According to Bloomberg
, Apple (NASDAQ:AAPL
) put options are the cheapest they’ve been for a year.
Prices to insure Apple Inc. shares from losses dropped to a one-year low after Steve Jobs, who presided over a 91-fold increase in the stock, stepped down as chief executive officer.
Implied volatility for three-month options at the current stock price fell to 1.07 times the level of historic volatility, down from this year’s peak of 1.9 in February. Options usually rise when moves in the underlying security increase.
What the Bloomberg article is saying is that if you compare the implied volatility of the options to the historical volatility of the stock, they’re roughly the same right now.
But here’s an important point – volatility isn’t the same thing as money. Apple options themselves are selling for relatively high prices right now.
In fact, if you use the implied volatility to historical volatility comparison, Research in Motion (RIMM) options are even cheaper that Apple’s – even as its implied volatility rises into earnings later this week.
This chart shows the 90-day implied volatilty against the 90-day historical volatility for Apple:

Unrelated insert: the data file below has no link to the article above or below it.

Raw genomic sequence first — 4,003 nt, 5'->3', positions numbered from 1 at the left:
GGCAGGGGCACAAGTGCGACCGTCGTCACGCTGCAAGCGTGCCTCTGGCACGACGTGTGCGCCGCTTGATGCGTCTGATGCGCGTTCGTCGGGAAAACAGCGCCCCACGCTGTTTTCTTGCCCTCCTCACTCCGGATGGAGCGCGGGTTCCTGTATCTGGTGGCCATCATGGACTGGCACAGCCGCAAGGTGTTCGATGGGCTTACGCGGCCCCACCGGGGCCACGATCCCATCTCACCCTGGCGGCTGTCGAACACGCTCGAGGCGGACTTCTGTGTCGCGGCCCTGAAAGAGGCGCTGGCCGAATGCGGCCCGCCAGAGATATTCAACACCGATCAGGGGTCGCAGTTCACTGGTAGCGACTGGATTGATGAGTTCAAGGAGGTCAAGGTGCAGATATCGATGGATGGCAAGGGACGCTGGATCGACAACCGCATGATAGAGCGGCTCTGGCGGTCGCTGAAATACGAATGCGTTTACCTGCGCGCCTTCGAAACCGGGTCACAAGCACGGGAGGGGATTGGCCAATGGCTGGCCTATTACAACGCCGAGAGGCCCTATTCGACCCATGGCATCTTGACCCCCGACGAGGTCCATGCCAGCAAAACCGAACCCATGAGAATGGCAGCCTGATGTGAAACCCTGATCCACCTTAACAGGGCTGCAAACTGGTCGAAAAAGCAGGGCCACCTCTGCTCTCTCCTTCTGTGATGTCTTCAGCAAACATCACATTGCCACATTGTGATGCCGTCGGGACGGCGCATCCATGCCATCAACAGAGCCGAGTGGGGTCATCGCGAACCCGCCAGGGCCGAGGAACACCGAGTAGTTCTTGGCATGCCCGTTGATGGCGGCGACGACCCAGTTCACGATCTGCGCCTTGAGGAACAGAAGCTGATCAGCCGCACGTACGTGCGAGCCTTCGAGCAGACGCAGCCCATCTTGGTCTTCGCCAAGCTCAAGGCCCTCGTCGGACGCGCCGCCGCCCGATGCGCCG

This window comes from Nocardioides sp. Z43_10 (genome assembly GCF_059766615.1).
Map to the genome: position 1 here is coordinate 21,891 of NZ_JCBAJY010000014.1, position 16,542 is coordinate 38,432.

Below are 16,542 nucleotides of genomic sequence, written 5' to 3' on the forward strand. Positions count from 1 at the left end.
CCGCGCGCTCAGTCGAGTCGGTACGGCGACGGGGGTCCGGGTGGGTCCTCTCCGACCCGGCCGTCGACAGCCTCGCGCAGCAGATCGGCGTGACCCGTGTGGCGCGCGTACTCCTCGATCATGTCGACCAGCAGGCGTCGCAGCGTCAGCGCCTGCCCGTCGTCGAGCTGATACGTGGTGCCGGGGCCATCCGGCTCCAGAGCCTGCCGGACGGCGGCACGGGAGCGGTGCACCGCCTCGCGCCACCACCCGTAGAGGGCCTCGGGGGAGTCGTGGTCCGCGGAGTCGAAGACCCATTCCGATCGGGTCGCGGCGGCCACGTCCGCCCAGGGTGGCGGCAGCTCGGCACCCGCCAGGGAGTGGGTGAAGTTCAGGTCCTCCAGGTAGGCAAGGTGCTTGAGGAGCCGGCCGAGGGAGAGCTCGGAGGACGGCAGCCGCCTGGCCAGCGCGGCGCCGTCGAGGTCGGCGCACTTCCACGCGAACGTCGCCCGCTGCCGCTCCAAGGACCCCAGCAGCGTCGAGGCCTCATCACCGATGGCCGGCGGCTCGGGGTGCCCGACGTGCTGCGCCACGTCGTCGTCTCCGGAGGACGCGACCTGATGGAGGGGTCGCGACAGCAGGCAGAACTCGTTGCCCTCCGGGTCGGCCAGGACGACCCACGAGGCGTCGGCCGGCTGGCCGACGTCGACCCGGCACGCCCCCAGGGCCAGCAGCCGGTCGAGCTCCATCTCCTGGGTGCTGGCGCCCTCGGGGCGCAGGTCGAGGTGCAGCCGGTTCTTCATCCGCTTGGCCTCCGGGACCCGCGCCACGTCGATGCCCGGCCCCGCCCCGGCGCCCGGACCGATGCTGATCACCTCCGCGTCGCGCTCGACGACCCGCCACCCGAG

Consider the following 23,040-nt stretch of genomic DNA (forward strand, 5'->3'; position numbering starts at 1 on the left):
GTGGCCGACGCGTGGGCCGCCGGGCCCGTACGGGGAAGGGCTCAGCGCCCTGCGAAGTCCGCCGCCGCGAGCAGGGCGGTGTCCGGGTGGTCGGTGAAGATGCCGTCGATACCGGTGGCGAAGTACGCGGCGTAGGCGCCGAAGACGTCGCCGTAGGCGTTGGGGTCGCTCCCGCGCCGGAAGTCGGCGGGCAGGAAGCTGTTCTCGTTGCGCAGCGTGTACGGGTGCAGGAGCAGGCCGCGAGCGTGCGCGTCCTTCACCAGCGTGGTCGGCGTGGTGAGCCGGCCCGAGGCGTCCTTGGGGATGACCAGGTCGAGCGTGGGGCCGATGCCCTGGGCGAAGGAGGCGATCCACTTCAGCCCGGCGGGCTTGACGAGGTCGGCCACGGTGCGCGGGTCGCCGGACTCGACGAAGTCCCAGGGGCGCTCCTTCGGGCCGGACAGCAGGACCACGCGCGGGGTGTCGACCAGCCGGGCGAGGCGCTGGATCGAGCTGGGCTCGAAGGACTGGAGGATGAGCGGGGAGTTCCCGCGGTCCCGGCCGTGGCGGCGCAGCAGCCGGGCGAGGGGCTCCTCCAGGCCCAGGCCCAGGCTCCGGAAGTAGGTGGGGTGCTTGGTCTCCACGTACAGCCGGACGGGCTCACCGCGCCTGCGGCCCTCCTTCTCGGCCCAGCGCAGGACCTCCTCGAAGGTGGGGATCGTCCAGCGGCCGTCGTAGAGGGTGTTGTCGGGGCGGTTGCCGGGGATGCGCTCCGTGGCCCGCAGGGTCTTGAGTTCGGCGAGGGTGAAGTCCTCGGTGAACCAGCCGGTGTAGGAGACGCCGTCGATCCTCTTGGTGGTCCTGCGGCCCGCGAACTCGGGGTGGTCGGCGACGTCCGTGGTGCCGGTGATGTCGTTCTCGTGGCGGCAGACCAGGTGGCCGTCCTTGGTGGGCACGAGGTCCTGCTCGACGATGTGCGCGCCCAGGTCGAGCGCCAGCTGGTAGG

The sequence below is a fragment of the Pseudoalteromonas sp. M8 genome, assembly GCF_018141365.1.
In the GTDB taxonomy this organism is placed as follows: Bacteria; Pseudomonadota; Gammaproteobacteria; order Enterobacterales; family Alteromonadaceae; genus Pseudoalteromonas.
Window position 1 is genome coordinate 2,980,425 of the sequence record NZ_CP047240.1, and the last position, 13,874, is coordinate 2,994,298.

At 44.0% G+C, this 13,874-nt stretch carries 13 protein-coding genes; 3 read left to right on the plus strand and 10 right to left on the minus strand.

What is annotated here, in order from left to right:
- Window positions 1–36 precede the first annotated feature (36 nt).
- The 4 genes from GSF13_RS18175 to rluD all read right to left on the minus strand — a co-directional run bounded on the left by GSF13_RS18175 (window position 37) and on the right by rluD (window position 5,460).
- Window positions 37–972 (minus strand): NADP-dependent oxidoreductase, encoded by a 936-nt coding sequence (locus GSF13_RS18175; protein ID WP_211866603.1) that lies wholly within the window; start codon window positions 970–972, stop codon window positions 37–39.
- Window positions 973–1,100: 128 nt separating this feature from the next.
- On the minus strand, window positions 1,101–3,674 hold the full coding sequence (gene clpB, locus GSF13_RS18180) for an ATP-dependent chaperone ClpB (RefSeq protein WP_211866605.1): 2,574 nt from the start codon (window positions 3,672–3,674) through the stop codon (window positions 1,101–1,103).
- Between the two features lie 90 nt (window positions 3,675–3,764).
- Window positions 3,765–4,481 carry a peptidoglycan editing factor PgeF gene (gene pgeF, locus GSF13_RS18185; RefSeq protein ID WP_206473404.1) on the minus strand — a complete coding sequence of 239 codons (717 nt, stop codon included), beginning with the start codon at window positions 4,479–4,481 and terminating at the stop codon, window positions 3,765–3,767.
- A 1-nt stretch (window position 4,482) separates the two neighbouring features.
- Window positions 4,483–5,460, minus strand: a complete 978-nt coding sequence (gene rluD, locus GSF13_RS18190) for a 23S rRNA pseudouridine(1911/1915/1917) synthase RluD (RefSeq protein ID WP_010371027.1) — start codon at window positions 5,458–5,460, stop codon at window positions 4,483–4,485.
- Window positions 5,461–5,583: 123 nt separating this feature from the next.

And here’s a similar chart for RIMM
Looking at the ratio between implied and historical volatility, you can see that, yes, Bloomberg is correct that Apple options are “cheap,” but it appears that RIMM’s are even cheaper.
Actual option prices: Not so cheap
I think what Bloomberg should have taken a look at is actual option prices.
Here’s how much it would have cost to buy both a 10% out of the money call and put for Apple with 90 days until expiration back on June 17 and on August 19 – in actual dollars and as a percentage of the stock price.
Click to enlarge(Click to enlarge)
For both stocks, the options are more expensive now than they were a few months ago. As for RIMM, back on August 19, those 10% OTM options cost about 20% of the share price. That’s not so cheap at all. I’d expect implied volatility to remain high into the earnings announcement, then drop after the news is released.
In Apple’s case, Bloomberg may have a point. If you believe that realized future volatility will actually turn out to be higher than what’s implied now, I suppose one could view AAPL’s options as a bargain.
But volatility isn’t the same thing as actual money. Keep that in mind as you decide when to buy or sell these options.
I am long AAPL